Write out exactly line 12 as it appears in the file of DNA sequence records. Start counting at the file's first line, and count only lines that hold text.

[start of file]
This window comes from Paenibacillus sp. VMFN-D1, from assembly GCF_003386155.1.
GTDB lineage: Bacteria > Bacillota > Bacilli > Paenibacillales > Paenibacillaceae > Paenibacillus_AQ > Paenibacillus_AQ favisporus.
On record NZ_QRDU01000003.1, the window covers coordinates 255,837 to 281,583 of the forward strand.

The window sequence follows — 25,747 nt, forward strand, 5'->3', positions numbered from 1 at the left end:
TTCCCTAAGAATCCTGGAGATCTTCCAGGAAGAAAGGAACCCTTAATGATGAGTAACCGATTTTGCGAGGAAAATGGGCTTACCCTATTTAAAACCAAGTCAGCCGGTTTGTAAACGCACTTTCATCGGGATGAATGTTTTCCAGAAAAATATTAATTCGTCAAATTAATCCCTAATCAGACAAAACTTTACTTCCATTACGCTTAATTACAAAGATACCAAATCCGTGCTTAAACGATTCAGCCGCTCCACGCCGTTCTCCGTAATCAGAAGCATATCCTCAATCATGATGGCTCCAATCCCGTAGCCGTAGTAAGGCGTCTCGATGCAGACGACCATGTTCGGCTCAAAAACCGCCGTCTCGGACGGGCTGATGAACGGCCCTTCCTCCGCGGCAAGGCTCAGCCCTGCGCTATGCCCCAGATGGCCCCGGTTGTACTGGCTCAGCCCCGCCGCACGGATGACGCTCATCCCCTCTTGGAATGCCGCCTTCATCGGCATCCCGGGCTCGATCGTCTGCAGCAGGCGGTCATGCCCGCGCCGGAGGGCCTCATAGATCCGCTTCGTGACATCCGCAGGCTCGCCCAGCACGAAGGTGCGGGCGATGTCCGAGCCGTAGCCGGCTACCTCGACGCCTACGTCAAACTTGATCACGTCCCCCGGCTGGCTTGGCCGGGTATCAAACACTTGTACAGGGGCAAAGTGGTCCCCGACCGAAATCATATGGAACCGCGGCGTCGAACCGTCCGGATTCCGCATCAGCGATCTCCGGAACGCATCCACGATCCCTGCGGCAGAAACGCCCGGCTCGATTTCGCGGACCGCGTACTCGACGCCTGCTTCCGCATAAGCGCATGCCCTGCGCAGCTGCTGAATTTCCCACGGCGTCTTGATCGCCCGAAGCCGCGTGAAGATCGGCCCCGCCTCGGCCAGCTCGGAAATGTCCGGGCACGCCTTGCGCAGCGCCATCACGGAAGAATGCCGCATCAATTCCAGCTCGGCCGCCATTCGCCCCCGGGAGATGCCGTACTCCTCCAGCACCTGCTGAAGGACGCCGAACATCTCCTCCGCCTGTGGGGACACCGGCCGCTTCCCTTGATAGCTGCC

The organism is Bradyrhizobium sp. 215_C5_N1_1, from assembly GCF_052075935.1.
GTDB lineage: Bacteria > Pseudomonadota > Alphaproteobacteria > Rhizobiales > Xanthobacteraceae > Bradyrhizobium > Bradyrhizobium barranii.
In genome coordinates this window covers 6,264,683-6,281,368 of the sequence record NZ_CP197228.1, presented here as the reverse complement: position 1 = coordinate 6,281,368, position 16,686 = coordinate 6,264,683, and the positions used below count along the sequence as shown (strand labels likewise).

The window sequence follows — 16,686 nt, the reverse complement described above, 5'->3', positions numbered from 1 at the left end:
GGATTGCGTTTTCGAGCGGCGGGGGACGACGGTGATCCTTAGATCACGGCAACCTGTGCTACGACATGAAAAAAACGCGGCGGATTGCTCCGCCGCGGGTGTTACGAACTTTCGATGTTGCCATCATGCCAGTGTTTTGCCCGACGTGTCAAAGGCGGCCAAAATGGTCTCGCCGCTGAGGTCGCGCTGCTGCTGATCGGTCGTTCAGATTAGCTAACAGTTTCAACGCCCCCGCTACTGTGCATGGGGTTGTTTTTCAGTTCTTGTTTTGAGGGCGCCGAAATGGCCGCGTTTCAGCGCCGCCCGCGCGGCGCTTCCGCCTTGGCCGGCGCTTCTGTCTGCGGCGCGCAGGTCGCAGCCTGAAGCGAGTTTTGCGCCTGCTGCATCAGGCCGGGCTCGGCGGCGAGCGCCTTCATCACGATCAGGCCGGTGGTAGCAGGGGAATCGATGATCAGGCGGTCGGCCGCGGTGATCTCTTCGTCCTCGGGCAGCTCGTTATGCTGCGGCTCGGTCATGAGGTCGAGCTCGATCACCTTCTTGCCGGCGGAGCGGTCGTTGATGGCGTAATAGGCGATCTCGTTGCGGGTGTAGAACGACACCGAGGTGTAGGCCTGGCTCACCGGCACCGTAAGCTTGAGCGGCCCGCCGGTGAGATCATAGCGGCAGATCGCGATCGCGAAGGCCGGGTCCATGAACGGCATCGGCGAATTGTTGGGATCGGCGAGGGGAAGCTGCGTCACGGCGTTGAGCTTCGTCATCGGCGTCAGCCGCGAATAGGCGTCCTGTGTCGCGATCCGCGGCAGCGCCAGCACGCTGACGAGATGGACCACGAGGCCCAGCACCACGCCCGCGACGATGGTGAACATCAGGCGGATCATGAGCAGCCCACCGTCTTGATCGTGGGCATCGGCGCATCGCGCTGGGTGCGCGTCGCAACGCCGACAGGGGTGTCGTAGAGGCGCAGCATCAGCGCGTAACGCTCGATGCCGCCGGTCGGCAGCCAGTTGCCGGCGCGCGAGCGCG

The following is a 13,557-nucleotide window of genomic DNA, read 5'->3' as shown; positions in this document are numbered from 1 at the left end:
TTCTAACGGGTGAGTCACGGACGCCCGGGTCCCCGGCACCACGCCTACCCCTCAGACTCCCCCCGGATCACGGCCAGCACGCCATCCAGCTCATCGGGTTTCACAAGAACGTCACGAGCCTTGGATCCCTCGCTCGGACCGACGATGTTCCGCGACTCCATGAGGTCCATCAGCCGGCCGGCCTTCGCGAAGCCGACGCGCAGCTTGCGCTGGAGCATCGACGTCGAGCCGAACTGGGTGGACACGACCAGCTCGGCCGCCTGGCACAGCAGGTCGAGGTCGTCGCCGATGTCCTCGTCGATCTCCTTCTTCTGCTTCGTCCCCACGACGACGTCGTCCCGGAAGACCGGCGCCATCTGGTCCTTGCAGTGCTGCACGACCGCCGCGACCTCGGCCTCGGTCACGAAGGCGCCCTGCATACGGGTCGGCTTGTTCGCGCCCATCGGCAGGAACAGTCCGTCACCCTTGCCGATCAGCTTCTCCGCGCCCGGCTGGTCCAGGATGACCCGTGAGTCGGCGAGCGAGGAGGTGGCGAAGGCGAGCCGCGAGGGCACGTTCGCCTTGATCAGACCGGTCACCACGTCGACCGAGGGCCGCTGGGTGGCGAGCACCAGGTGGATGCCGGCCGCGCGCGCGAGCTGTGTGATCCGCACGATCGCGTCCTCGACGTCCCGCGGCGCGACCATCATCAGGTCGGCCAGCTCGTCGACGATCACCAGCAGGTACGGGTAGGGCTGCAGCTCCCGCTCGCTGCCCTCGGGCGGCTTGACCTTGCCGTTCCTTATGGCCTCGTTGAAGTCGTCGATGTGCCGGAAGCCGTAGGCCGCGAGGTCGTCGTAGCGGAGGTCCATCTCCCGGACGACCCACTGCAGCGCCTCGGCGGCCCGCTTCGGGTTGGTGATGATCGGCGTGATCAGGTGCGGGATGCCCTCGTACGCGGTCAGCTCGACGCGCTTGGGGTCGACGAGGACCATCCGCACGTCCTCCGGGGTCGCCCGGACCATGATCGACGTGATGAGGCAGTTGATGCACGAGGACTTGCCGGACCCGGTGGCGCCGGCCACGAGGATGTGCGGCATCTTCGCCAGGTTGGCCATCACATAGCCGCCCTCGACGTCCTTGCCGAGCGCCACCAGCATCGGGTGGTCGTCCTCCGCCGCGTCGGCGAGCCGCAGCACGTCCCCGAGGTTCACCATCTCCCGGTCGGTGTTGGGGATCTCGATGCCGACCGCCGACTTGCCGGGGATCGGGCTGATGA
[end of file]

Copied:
TTCTAACGGGTGAGTCACGGACGCCCGGGTCCCCGGCACCACGCCTACCCCTCAGACTCCCCCCGGATCACGGCCAGCACGCCATCCAGCTCATCGGGTTTCACAAGAACGTCACGAGCCTTGGATCCCTCGCTCGGACCGACGATGTTCCGCGACTCCATGAGGTCCATCAGCCGGCCGGCCTTCGCGAAGCCGACGCGCAGCTTGCGCTGGAGCATCGACGTCGAGCCGAACTGGGTGGACACGACCAGCTCGGCCGCCTGGCACAGCAGGTCGAGGTCGTCGCCGATGTCCTCGTCGATCTCCTTCTTCTGCTTCGTCCCCACGACGACGTCGTCCCGGAAGACCGGCGCCATCTGGTCCTTGCAGTGCTGCACGACCGCCGCGACCTCGGCCTCGGTCACGAAGGCGCCCTGCATACGGGTCGGCTTGTTCGCGCCCATCGGCAGGAACAGTCCGTCACCCTTGCCGATCAGCTTCTCCGCGCCCGGCTGGTCCAGGATGACCCGTGAGTCGGCGAGCGAGGAGGTGGCGAAGGCGAGCCGCGAGGGCACGTTCGCCTTGATCAGACCGGTCACCACGTCGACCGAGGGCCGCTGGGTGGCGAGCACCAGGTGGATGCCGGCCGCGCGCGCGAGCTGTGTGATCCGCACGATCGCGTCCTCGACGTCCCGCGGCGCGACCATCATCAGGTCGGCCAGCTCGTCGACGATCACCAGCAGGTACGGGTAGGGCTGCAGCTCCCGCTCGCTGCCCTCGGGCGGCTTGACCTTGCCGTTCCTTATGGCCTCGTTGAAGTCGTCGATGTGCCGGAAGCCGTAGGCCGCGAGGTCGTCGTAGCGGAGGTCCATCTCCCGGACGACCCACTGCAGCGCCTCGGCGGCCCGCTTCGGGTTGGTGATGATCGGCGTGATCAGGTGCGGGATGCCCTCGTACGCGGTCAGCTCGACGCGCTTGGGGTCGACGAGGACCATCCGCACGTCCTCCGGGGTCGCCCGGACCATGATCGACGTGATGAGGCAGTTGATGCACGAGGACTTGCCGGACCCGGTGGCGCCGGCCACGAGGATGTGCGGCATCTTCGCCAGGTTGGCCATCACATAGCCGCCCTCGACGTCCTTGCCGAGCGCCACCAGCATCGGGTGGTCGTCCTCCGCCGCGTCGGCGAGCCGCAGCACGTCCCCGAGGTTCACCATCTCCCGGTCGGTGTTGGGGATCTCGATGCCGACCGCCGACTTGCCGGGGATCGGGCTGATGA